Practice makes deadly perfection, FSU suicide researcher says
by Jill Elish
Every year, close to 1 million people around the world kill themselves.
Florida State University Bright-Burton Professor of Psychology Thomas Joiner has spent much of his career trying to find out why. After all, lots of people are hopeless and depressed, many severely. Why do some people choose to end their own lives and others don't? The answer, he believes, could save lives.
"There's an idea that suicide is a mode of death that stands apart from others, but there are clear reasons why people die by suicide," said Joiner, an internationally recognized suicide expert. "Just like heart disease, if you understand it, you can prevent it." In a groundbreaking theory outlined in his new book, "Why People Die By Suicide" (Harvard University Press), Joiner says that those who kill themselves not only want to die, they have learned to overcome the instinct for self-preservation. The desire for death, according to Joiner, is composed of two psychological states: a perception of being a burden to others and a feeling of not belonging. Alone, neither of these states is enough to instill the desire for death, but together they produce a desire that can be deadly when combined with the acquired ability to enact self-injury.
So how does one overcome the natural instinct for self-preservation? In a word: Practice. In Joiner's theory, suicide victims literally "work up" to the act by getting used to danger, fear and pain. They may do this in a variety of ways over their lifetime.
For some this practice is deliberate. They engage in reckless behavior, cut or otherwise hurt themselves or have repeated suicide attempts. Others may have a history of accidents or medical procedures while still others become inured vicariously. Perhaps like physicians—who have an elevated risk of suicide—they are exposed through their work to pain and suffering on a daily basis. Eventually, self-injury and dangerous situations become unthreatening and mundane, according to Joiner, making suicide easier to carry out.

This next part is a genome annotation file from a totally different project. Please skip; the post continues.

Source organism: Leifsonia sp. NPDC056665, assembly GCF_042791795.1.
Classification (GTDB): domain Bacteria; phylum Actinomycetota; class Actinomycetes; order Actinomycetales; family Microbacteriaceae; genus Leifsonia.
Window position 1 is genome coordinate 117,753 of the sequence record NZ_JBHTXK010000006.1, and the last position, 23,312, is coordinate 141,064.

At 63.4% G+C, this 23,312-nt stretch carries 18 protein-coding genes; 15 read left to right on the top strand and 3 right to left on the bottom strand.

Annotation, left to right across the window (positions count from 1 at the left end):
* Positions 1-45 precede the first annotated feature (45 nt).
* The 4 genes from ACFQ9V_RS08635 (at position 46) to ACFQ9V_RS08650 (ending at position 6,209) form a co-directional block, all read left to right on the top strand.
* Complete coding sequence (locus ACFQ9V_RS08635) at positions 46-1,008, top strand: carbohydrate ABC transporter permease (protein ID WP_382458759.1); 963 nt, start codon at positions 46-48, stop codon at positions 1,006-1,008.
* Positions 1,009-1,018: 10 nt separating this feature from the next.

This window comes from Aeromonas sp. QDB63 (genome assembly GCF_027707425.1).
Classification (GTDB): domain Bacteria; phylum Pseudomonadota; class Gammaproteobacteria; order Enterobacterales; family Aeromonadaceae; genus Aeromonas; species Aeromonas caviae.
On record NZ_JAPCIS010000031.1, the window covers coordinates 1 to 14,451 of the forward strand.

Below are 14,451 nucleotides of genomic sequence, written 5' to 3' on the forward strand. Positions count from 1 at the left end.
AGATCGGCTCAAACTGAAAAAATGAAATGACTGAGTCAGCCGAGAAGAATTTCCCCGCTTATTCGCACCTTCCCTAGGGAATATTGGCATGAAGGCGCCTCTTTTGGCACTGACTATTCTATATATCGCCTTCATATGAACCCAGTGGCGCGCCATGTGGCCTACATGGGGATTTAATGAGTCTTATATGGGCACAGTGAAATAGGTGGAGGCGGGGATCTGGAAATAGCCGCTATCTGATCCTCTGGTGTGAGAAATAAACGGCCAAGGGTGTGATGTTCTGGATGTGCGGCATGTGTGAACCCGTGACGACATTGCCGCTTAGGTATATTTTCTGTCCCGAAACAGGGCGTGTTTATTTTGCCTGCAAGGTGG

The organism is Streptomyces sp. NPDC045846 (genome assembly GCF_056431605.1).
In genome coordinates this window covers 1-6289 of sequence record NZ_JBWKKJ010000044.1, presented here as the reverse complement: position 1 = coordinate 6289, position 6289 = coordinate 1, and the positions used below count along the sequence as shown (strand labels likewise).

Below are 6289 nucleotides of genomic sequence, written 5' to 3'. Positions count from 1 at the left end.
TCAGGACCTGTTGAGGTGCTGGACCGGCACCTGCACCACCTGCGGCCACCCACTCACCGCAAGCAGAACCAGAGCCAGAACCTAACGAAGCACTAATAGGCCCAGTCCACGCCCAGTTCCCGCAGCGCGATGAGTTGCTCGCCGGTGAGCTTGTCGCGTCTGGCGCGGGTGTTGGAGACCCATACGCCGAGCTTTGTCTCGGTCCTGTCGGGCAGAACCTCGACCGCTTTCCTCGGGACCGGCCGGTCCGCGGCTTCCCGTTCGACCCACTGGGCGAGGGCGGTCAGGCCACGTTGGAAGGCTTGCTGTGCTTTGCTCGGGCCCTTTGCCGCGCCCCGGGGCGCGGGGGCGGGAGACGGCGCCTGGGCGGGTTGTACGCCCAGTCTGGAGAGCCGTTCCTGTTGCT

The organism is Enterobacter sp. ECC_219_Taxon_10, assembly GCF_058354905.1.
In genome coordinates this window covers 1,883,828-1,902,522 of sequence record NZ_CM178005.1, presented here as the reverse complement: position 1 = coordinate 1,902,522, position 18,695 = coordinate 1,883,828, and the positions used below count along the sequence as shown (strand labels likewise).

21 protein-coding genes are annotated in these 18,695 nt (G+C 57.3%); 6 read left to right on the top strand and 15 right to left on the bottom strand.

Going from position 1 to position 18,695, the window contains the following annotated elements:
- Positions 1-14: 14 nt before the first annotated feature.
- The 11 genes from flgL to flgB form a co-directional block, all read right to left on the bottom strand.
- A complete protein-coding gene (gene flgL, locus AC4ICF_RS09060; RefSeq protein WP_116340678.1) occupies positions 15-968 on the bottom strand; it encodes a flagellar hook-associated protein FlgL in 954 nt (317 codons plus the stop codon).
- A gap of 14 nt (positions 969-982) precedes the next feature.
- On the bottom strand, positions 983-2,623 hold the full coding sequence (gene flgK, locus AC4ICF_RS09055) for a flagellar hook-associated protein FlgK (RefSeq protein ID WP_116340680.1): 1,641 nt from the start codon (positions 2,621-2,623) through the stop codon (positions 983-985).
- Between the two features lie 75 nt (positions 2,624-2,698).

"Some people think that those who commit suicide are weak," he said. "It's actually about fearlessness. You cannot do it unless you are fearless, and this is behavior that is learned."
Joiner's theory explains why seemingly disparate groups of people, such as anorexics, athletes, prostitutes and physicians, have higher than normal rates of suicide. The lifestyles of all of these people expose them to pain—either that of their own or others—and in a sense harden them against suffering, Joiner said.
It also explains why a relatively large number of people want to kill themselves but only a fraction do. Likewise, many people are capable of killing themselves but most do not. There are relatively few people in the dangerous convergence zone of desire and capacity for suicide, according to Joiner, and these are the people who are at greatest risk for serious suicidal behavior.
But knowing the risk factors makes prevention possible, Joiner said, noting that maintaining good interpersonal relationships is essential. This is perhaps the downfall of many older white men—the demographic that has the highest suicide rates of all. "If you think you belong or that you are contributing, you are going to be protected from suicide no matter what else is going on," he said.
Scare campaigns such as those that are sometimes targeted at teenagers do not work as prevention tools and may, in fact, backfire because they further habituate the at-risk patient to the idea of suicide. Joiner noted that rock singer Kurt Cobain repeatedly watched news footage of a government official who committed suicide during a news conference before carrying out his own suicide in 1994.
While Joiner's book is based on his own experience as a clinical psychologist as well as studies that he and other researchers have conducted, the book is also personal. Joiner was a graduate student when his father took his own life—an event that came as a shock to his family and friends. But Joiner now understands why it happened, and that's information that he wants to share with the 2,500 other families who learn the news of a loved one's suicide every day.
Perhaps, he said, one day that number will be less.